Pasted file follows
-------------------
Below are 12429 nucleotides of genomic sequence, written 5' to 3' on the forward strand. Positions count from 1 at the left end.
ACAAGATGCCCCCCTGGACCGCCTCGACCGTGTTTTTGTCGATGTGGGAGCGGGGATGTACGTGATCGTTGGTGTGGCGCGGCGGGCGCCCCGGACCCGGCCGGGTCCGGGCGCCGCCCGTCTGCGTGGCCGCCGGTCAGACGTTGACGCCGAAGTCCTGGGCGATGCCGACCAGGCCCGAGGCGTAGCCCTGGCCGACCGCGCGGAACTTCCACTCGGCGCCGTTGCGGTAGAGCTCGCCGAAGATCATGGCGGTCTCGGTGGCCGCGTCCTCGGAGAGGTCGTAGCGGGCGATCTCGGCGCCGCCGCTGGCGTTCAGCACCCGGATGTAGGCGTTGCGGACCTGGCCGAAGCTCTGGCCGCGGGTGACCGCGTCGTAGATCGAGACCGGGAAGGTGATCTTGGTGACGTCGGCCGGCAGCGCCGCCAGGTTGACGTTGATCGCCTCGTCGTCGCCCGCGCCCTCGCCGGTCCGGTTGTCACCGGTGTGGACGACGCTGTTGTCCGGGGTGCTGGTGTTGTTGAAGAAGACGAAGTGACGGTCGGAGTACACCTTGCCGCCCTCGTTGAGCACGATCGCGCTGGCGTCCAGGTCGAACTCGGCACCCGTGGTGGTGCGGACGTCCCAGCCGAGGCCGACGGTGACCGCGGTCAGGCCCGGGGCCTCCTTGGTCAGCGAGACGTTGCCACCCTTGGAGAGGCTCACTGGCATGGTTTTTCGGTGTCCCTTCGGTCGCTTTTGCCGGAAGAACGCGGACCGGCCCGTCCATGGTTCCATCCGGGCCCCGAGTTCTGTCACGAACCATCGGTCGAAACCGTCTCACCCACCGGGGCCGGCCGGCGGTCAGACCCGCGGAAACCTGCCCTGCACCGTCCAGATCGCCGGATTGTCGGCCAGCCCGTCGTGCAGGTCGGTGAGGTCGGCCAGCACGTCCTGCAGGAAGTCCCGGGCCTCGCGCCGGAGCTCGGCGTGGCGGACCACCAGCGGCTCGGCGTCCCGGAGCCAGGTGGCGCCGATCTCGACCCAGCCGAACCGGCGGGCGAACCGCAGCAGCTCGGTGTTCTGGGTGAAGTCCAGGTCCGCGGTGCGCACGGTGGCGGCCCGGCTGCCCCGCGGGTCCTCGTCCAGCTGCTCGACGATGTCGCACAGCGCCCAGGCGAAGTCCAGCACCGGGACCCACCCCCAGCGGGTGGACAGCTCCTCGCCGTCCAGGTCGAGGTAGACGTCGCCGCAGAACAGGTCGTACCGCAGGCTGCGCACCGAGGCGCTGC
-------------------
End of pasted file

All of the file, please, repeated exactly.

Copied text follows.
Below are 12429 nucleotides of genomic sequence, written 5' to 3' on the forward strand. Positions count from 1 at the left end.
ACAAGATGCCCCCCTGGACCGCCTCGACCGTGTTTTTGTCGATGTGGGAGCGGGGATGTACGTGATCGTTGGTGTGGCGCGGCGGGCGCCCCGGACCCGGCCGGGTCCGGGCGCCGCCCGTCTGCGTGGCCGCCGGTCAGACGTTGACGCCGAAGTCCTGGGCGATGCCGACCAGGCCCGAGGCGTAGCCCTGGCCGACCGCGCGGAACTTCCACTCGGCGCCGTTGCGGTAGAGCTCGCCGAAGATCATGGCGGTCTCGGTGGCCGCGTCCTCGGAGAGGTCGTAGCGGGCGATCTCGGCGCCGCCGCTGGCGTTCAGCACCCGGATGTAGGCGTTGCGGACCTGGCCGAAGCTCTGGCCGCGGGTGACCGCGTCGTAGATCGAGACCGGGAAGGTGATCTTGGTGACGTCGGCCGGCAGCGCCGCCAGGTTGACGTTGATCGCCTCGTCGTCGCCCGCGCCCTCGCCGGTCCGGTTGTCACCGGTGTGGACGACGCTGTTGTCCGGGGTGCTGGTGTTGTTGAAGAAGACGAAGTGACGGTCGGAGTACACCTTGCCGCCCTCGTTGAGCACGATCGCGCTGGCGTCCAGGTCGAACTCGGCACCCGTGGTGGTGCGGACGTCCCAGCCGAGGCCGACGGTGACCGCGGTCAGGCCCGGGGCCTCCTTGGTCAGCGAGACGTTGCCACCCTTGGAGAGGCTCACTGGCATGGTTTTTCGGTGTCCCTTCGGTCGCTTTTGCCGGAAGAACGCGGACCGGCCCGTCCATGGTTCCATCCGGGCCCCGAGTTCTGTCACGAACCATCGGTCGAAACCGTCTCACCCACCGGGGCCGGCCGGCGGTCAGACCCGCGGAAACCTGCCCTGCACCGTCCAGATCGCCGGATTGTCGGCCAGCCCGTCGTGCAGGTCGGTGAGGTCGGCCAGCACGTCCTGCAGGAAGTCCCGGGCCTCGCGCCGGAGCTCGGCGTGGCGGACCACCAGCGGCTCGGCGTCCCGGAGCCAGGTGGCGCCGATCTCGACCCAGCCGAACCGGCGGGCGAACCGCAGCAGCTCGGTGTTCTGGGTGAAGTCCAGGTCCGCGGTGCGCACGGTGGCGGCCCGGCTGCCCCGCGGGTCCTCGTCCAGCTGCTCGACGATGTCGCACAGCGCCCAGGCGAAGTCCAGCACCGGGACCCACCCCCAGCGGGTGGACAGCTCCTCGCCGTCCAGGTCGAGGTAGACGTCGCCGCAGAACAGGTCGTACCGCAGGCTGCGCACCGAGGCGCTGC